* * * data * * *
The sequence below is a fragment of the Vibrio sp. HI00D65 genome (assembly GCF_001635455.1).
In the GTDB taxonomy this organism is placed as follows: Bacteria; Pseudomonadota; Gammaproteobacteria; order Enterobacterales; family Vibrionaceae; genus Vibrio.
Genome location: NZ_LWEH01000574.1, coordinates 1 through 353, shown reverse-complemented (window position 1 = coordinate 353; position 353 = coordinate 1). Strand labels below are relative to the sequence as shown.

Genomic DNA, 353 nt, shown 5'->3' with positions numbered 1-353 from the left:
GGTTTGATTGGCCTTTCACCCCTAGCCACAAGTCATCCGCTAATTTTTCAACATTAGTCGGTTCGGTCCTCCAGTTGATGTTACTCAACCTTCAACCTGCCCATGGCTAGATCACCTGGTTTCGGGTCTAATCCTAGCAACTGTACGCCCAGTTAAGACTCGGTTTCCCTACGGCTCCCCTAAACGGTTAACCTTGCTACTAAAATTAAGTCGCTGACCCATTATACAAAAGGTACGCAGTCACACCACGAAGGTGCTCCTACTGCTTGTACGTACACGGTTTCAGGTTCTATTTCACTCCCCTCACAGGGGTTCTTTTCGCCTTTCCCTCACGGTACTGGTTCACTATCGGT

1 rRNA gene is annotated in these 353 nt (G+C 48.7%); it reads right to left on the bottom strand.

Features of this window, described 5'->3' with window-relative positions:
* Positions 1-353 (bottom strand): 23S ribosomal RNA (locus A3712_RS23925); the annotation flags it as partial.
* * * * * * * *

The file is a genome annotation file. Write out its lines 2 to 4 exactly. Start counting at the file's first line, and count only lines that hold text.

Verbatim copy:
In the GTDB taxonomy this organism is placed as follows: Bacteria; Pseudomonadota; Gammaproteobacteria; order Enterobacterales; family Vibrionaceae; genus Vibrio.
Genome location: NZ_LWEH01000574.1, coordinates 1 through 353, shown reverse-complemented (window position 1 = coordinate 353; position 353 = coordinate 1). Strand labels below are relative to the sequence as shown.

Genomic DNA, 353 nt, shown 5'->3' with positions numbered 1-353 from the left: